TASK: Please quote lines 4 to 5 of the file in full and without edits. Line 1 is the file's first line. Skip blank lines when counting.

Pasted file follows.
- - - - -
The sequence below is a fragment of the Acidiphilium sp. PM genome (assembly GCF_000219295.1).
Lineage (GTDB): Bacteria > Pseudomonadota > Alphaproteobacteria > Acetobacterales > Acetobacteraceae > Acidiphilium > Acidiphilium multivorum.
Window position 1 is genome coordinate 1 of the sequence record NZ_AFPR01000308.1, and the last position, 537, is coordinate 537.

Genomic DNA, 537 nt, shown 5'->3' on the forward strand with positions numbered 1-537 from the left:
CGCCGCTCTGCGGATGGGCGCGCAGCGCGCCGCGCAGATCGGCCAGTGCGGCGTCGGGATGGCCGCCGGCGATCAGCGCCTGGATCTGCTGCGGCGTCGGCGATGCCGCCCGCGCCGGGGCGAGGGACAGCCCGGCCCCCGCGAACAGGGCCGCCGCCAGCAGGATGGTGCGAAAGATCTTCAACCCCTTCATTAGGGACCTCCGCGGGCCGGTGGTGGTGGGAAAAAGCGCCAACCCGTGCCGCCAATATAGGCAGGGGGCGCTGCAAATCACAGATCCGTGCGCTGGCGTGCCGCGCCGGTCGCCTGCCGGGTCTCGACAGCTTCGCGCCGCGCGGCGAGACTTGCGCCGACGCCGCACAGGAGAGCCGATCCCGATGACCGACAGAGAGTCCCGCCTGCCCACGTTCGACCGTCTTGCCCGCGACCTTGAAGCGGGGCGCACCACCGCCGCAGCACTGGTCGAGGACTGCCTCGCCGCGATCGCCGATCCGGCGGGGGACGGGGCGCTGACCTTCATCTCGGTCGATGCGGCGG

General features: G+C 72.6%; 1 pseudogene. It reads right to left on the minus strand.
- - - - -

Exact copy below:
Genomic DNA, 537 nt, shown 5'->3' on the forward strand with positions numbered 1-537 from the left:
CGCCGCTCTGCGGATGGGCGCGCAGCGCGCCGCGCAGATCGGCCAGTGCGGCGTCGGGATGGCCGCCGGCGATCAGCGCCTGGATCTGCTGCGGCGTCGGCGATGCCGCCCGCGCCGGGGCGAGGGACAGCCCGGCCCCCGCGAACAGGGCCGCCGCCAGCAGGATGGTGCGAAAGATCTTCAACCCCTTCATTAGGGACCTCCGCGGGCCGGTGGTGGTGGGAAAAAGCGCCAACCCGTGCCGCCAATATAGGCAGGGGGCGCTGCAAATCACAGATCCGTGCGCTGGCGTGCCGCGCCGGTCGCCTGCCGGGTCTCGACAGCTTCGCGCCGCGCGGCGAGACTTGCGCCGACGCCGCACAGGAGAGCCGATCCCGATGACCGACAGAGAGTCCCGCCTGCCCACGTTCGACCGTCTTGCCCGCGACCTTGAAGCGGGGCGCACCACCGCCGCAGCACTGGTCGAGGACTGCCTCGCCGCGATCGCCGATCCGGCGGGGGACGGGGCGCTGACCTTCATCTCGGTCGATGCGGCGG